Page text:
Apple Watch's new Low Power Mode explained

We explain how Apple’s battery-saving feature works
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One of the new features that caught our eye at the Apple Watch launch was the new 'Low Power Mode'.

Reporting live from the 'Far Out' event in Cupertino, Wareable got the chance to get more detail from Apple and find out exactly how the feature will work and which Apple Watch models can actually take advantage of it.

Below, we'll also be detailing exactly which features will be sacrificed to give you more juice.

Which Apple Watch models can use Low Power Mode?

Landing on watchOS 9, Low Power Mode is available on Apple Watch Series 4 models and newer.

Doing so will unlock a total of 36 hours of battery life - that's up from the quoted 18 hours.

How to enable Apple Watch Low Power Mode

1. First, make sure your Apple Watch is running watchOS 9

2. Go to the battery meter icon in the Settings dock and toggle Low Power Mode on

3. Low Power Mode will stay on until you turn it off manually or charge the Apple Watch past 80%

Low Power Mode: What features do you lose?

Apple Watch's new Low Power Mode explained

The feature will be available on Series 4 devices and later

There are plenty of sacrifices needed to enable Low Power Mode. The most notable is that the feature will turn off the always-on display - if it’s available on your Apple Watch model to begin with, of course.

Cellular and Wi-Fi will also be turned off unless there’s demand from a specific application – in which case it will be temporarily fired back up, so it doesn’t hobble your apps.

The Apple Watch will no longer show notifications, either, but it will check in every hour and do a single fetch and get you back up to date.

These are all semi-expected, but here is the real kicker. Heart rate is turned off, so you won’t get any tracking into Apple Health – and, needless to say, that affects blood oxygen, too.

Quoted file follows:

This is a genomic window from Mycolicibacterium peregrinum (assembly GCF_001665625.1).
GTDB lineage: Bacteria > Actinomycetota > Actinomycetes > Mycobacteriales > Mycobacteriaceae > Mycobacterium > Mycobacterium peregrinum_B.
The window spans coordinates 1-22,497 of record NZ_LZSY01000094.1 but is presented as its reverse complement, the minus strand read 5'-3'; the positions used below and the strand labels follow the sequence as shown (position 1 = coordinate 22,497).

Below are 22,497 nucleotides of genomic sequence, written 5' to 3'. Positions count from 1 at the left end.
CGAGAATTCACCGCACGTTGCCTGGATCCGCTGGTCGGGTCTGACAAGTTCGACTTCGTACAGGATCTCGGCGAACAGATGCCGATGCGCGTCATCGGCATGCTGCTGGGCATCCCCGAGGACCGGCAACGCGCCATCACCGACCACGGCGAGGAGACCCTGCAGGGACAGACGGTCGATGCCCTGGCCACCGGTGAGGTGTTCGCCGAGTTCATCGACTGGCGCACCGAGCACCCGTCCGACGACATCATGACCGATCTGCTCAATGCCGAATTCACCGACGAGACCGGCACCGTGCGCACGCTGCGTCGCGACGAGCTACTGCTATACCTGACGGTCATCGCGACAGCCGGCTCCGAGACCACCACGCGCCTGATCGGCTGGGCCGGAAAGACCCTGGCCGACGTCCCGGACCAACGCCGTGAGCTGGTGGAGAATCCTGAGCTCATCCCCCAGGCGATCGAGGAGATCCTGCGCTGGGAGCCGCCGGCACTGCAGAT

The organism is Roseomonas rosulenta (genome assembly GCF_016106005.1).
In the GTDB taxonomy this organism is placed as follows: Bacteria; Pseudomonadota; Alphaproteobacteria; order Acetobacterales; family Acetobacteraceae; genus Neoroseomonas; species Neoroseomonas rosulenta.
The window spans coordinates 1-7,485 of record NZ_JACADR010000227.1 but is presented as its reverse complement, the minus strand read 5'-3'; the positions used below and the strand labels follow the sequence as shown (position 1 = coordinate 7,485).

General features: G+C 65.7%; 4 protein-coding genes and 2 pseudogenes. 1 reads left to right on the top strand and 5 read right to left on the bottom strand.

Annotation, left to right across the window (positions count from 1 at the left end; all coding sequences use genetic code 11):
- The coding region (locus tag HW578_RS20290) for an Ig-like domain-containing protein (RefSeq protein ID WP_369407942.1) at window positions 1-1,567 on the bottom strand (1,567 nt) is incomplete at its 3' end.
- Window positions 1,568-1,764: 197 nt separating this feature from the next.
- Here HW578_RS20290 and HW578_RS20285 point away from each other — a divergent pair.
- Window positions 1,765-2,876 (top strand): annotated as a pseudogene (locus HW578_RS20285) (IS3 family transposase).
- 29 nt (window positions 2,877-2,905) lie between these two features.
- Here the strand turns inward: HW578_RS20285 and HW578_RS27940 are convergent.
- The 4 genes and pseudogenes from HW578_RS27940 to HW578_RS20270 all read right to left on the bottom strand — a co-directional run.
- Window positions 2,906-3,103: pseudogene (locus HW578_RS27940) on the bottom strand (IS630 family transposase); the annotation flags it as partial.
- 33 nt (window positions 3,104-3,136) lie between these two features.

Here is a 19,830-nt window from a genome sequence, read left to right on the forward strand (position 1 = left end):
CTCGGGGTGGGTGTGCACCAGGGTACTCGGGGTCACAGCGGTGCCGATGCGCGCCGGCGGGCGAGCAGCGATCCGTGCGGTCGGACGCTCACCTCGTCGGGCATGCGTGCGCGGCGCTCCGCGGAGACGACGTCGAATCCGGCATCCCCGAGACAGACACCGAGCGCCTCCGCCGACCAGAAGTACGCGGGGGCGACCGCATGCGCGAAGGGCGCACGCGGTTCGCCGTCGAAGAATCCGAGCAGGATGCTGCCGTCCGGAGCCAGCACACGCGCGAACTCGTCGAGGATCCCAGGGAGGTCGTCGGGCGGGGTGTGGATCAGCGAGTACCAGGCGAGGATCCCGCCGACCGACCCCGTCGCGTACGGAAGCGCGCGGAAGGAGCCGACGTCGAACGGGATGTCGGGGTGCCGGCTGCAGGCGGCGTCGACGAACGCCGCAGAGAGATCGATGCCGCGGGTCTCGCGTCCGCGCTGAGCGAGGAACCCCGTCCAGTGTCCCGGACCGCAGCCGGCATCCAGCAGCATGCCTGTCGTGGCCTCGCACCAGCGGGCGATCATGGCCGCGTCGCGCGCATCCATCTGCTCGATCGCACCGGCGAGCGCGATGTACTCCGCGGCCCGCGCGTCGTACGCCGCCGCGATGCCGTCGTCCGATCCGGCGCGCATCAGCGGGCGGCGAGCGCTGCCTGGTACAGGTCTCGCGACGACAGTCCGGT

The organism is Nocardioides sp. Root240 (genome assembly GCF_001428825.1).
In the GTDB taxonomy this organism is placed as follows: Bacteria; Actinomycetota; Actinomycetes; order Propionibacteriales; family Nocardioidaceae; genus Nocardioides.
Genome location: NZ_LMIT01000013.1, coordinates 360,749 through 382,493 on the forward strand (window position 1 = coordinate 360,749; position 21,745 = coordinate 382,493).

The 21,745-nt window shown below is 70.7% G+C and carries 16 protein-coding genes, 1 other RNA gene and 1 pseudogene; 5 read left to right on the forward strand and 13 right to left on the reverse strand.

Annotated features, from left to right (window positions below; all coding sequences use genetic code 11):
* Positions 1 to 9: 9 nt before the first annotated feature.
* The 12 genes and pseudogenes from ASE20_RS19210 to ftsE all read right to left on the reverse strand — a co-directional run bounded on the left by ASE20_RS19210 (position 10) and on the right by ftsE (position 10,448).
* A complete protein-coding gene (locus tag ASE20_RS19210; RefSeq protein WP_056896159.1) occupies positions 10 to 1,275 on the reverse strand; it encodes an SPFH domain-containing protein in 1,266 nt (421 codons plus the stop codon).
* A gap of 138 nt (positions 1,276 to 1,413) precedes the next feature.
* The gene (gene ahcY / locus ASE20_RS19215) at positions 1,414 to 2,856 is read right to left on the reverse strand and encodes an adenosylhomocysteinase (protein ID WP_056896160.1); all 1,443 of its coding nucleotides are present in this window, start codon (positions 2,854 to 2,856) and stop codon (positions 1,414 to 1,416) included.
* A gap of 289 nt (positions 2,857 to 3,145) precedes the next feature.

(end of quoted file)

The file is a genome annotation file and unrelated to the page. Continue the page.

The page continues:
However, you will still close your rings, and activity tracking is unaffected.

If you start a workout, this will be tracked in full. And, in addition, Apple has revamped low-power workouts, which will sacrifice heart rate tracking, so you can go longer – or cram in a workout when your Watch is low on juice.

In an update that will launch later this year, Apple will also launch more power-saving options, which will reduce heart rate sampling and GPS ping frequency to extend tracking.

Apple Watch Low Power Mode: Analysis

The battery life of the Apple Watch has been a serious sticking point for many – so it’s great that Apple can now offer substantial extra hours to users, including those with older devices.

However, the effect on the Apple Watch experience is substantial, and it’s certainly not a mode that users could live with daily.

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James Stables


James is the co-founder of Wareable, and he has been a technology journalist for 15 years.

He started his career at Future Publishing, James became the features editor of T3 Magazine and and was a regular contributor to TechRadar – before leaving Future Publishing to found Wareable in 2014.

James has been at the helm of Wareable since 2014 and has become one of the leading experts in wearable technologies globally. He has reviewed, tested, and covered pretty much every wearable on the market, and is passionate about the evolving industry, and wearables helping people achieve healthier and happier lives.

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